Market Report / TA-25, TA-100 Drop 0.75% as Investors Wait on the Sidelines

Oren Freund
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Oren Freund

Stocks fell yesterday on the Tel Aviv Stock Exchange. Local investors spent much of the day on the sidelines waiting for the December and all of 2012 inflation numbers, which were published only after the TASE closed, and turnover was low. The December consumer price index rose 0.2%, surprising most analysts who forecast no change. In addition, the mixed trading on Wall Street on Monday helped pull the market down. Other local news that added to the pessimism yesterday were the reports on the huge state budget deficit, and the cuts and tax increases that would be required after the coming election next week.

The blue chip TA-25 index and the TA-100 index both lost 0.75% yesterday to close at 1,210.24 and 1,070.21 points respectively. All the major indexes were well in the red with the TABanks index dropping 1.4% and the Real Estate-15 index also losing 1.4%. The TA-Insurance index was almost unchanged, and the Oil and Gas Exploration index fell 0.1%. The TA-Technology index lost 1.2%.

Turnover was low once again at NIS 877 million. The low volume may also have been the result of investors waiting it out until after the election.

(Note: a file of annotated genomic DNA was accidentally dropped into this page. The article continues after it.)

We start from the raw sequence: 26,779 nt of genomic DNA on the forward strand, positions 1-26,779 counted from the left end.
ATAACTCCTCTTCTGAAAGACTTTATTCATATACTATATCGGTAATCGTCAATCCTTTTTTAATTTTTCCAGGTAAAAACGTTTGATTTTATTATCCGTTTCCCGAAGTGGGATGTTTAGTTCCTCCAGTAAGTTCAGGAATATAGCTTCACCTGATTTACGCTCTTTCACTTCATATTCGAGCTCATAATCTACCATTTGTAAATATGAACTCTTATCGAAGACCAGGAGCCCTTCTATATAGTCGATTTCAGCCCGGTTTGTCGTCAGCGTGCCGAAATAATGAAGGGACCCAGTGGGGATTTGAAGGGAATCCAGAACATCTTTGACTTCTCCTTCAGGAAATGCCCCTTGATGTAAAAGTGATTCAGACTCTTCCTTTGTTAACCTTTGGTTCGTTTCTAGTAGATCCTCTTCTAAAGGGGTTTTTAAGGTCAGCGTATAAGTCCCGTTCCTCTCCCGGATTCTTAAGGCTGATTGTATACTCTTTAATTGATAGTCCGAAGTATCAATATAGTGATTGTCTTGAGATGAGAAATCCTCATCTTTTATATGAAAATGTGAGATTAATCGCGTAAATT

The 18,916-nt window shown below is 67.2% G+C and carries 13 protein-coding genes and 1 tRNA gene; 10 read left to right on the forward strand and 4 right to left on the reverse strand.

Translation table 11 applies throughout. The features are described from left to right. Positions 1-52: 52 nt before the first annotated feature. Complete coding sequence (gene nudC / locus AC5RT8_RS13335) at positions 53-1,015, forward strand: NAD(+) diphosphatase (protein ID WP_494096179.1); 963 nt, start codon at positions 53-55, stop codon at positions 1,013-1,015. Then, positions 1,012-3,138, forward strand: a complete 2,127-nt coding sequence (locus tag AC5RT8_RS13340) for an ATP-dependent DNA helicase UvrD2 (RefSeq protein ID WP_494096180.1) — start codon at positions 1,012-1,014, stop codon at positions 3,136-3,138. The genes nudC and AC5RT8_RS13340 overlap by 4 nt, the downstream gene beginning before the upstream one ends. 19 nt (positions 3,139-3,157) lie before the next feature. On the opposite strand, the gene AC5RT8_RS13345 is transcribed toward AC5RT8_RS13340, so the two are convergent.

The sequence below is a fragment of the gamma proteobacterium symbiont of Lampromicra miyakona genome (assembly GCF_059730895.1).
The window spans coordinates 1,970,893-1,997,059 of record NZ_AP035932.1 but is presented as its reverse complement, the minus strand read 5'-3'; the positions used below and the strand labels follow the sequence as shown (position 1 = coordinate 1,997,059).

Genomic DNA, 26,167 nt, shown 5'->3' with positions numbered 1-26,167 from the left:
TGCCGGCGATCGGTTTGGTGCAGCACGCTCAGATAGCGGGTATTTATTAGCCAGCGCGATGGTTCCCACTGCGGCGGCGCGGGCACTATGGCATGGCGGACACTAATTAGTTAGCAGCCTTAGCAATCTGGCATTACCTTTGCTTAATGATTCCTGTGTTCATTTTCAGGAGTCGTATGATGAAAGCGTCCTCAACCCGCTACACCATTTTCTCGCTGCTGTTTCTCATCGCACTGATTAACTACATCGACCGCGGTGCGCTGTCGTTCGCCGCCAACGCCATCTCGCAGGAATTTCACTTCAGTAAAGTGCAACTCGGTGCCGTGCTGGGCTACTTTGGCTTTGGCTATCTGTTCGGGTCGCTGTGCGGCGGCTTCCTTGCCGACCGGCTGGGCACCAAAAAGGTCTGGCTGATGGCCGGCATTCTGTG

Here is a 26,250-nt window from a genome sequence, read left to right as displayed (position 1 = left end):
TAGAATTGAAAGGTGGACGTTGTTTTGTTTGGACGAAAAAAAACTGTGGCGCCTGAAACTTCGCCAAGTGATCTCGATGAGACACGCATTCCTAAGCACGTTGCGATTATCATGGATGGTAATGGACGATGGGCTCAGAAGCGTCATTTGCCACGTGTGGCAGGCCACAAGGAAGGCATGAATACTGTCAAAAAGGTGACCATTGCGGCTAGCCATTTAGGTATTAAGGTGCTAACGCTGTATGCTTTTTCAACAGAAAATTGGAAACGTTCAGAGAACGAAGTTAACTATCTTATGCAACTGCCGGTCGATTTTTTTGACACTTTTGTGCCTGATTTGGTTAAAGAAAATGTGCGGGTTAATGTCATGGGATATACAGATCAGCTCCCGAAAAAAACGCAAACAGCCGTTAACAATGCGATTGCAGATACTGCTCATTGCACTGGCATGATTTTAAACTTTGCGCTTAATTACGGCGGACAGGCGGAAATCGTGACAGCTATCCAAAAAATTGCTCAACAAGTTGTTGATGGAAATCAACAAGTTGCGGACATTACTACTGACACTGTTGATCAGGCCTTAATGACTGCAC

The large-cap corporate bond TelBond-20 index rose 0.1%, as did the TelBond-40 and TelBond-60 indexes. .

The dollar was little changed as forex markets waited for the inflation numbers. The greenback rose very slightly to a representative rate on NIS 3.734. The euro moved in the opposite direction against the local currency, down 0.1% to a representative rate of NIS 4.983. This reflected the movement of the two major currencies in global forex markets, where the euro was down 0.1% against the dollar for the day.

Given Imaging plunged 13% yesterday after the company announced it is no longer considering a sale or merger and will stick to internal growth. (See story on Page 8.)

World equity markets slid and safe-haven U.S. Treasury debt rose yesterday as a looming battle in Washington over the government's borrowing limit and a recovery in the yen weakened demand for riskier assets.

Reuters contributed to this report.

Inside the Tel Aviv Stock Exchange.Credit: Bloomberg